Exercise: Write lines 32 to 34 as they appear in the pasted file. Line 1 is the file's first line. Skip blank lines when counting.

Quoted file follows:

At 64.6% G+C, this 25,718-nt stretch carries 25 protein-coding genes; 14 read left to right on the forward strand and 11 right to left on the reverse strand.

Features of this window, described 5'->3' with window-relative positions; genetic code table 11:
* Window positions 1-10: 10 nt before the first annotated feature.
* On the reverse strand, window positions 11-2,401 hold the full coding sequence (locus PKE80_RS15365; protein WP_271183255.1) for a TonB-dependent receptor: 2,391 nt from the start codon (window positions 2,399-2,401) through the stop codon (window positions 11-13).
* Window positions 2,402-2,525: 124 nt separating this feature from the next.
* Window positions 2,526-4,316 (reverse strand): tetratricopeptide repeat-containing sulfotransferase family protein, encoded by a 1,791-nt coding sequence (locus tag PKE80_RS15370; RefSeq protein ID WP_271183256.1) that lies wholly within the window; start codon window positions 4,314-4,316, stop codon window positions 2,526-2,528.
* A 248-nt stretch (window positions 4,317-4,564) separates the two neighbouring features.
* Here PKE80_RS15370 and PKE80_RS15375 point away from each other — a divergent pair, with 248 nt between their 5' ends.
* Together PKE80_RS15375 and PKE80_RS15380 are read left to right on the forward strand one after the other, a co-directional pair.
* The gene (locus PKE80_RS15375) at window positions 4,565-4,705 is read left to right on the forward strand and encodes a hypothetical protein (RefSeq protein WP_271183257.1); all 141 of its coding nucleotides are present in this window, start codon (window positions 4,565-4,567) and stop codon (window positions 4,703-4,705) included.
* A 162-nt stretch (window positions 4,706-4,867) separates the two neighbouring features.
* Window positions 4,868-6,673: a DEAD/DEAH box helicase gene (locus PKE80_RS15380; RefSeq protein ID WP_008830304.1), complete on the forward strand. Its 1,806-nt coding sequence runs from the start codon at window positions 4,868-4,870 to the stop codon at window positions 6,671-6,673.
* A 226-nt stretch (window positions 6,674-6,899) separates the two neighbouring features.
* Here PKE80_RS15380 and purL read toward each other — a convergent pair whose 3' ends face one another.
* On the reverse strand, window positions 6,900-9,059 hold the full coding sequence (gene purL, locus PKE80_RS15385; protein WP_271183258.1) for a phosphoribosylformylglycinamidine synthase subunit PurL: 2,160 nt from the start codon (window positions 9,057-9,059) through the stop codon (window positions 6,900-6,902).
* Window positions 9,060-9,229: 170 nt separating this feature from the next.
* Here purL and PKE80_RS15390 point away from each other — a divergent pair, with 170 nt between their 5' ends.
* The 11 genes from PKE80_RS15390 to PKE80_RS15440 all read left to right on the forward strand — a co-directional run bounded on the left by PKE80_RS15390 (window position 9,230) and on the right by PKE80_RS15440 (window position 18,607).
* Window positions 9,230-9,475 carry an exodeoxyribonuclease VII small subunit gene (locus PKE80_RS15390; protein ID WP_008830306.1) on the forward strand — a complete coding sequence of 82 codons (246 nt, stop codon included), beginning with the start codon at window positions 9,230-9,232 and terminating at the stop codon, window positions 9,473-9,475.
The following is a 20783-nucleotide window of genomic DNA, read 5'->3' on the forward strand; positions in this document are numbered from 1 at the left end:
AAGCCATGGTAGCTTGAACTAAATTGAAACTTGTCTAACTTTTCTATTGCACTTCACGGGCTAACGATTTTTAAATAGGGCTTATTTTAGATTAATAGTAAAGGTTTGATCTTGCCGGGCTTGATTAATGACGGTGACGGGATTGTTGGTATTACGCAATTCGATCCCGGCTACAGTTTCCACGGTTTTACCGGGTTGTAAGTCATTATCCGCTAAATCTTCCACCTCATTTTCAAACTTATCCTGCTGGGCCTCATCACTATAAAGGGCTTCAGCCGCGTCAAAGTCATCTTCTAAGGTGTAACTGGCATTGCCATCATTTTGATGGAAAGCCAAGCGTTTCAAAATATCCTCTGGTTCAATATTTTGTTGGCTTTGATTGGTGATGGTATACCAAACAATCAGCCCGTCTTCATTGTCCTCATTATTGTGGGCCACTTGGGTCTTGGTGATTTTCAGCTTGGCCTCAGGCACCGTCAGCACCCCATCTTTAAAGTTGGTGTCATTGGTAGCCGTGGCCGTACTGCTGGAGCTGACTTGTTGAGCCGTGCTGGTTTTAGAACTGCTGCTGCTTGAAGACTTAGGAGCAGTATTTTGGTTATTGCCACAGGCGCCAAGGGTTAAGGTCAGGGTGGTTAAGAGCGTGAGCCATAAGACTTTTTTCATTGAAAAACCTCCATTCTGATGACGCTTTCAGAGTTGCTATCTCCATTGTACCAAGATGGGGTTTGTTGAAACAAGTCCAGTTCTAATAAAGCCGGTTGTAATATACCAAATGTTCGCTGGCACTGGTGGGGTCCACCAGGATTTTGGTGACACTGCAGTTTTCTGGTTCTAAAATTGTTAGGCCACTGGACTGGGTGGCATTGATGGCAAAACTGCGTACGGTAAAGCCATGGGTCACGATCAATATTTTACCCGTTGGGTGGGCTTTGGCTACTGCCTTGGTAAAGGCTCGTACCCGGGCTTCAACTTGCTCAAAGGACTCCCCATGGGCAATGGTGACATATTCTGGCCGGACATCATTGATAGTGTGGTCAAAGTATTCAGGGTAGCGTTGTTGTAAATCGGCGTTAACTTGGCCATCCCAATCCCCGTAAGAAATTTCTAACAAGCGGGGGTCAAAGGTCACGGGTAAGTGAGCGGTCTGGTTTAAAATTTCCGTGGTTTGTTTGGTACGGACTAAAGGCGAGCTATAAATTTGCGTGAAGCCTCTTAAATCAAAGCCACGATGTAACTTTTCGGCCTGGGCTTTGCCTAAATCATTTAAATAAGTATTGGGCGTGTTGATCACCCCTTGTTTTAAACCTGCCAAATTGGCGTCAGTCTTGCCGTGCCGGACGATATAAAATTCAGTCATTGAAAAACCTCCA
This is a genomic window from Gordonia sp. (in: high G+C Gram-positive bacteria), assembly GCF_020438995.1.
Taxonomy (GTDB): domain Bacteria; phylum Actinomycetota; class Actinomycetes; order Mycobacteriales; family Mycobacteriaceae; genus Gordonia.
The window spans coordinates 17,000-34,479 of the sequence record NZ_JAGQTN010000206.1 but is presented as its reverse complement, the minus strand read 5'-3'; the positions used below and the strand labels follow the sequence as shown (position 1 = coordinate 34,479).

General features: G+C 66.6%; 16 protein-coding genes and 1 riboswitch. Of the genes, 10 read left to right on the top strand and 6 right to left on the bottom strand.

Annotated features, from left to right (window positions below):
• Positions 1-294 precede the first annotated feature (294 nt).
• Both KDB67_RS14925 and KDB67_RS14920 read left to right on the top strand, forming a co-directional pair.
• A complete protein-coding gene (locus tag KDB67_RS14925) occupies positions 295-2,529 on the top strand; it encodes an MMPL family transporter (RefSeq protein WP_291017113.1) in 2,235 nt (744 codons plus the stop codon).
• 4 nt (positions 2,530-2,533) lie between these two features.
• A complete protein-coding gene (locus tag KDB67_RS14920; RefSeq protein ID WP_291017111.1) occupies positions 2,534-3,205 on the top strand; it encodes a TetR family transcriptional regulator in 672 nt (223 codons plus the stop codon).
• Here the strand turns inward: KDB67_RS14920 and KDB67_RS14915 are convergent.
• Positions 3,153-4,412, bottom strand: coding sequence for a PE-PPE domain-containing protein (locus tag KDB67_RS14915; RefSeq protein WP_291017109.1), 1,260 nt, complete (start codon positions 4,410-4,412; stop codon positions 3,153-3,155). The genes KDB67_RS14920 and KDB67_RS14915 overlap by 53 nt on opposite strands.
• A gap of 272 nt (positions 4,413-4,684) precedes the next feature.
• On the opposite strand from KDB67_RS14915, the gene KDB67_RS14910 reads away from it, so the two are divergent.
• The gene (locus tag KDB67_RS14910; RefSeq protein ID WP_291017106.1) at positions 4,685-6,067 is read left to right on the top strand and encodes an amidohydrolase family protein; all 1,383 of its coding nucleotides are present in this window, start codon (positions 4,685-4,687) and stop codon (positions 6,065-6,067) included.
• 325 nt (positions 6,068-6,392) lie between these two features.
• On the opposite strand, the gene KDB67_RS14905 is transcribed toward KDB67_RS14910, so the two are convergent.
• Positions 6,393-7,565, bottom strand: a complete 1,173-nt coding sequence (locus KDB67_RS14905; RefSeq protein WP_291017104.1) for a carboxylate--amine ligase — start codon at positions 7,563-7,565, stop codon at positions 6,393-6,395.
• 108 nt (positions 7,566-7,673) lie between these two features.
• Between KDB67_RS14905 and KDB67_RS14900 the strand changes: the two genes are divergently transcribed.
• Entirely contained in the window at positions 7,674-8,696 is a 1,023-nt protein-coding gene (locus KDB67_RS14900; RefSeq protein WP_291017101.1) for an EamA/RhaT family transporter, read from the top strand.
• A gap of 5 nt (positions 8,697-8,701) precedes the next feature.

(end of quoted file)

• Here the strand turns inward: KDB67_RS14920 and KDB67_RS14915 are convergent.
• Positions 3,153-4,412, bottom strand: coding sequence for a PE-PPE domain-containing protein (locus tag KDB67_RS14915; RefSeq protein WP_291017109.1), 1,260 nt, complete (start codon positions 4,410-4,412; stop codon positions 3,153-3,155). The genes KDB67_RS14920 and KDB67_RS14915 overlap by 53 nt on opposite strands.
• A gap of 272 nt (positions 4,413-4,684) precedes the next feature.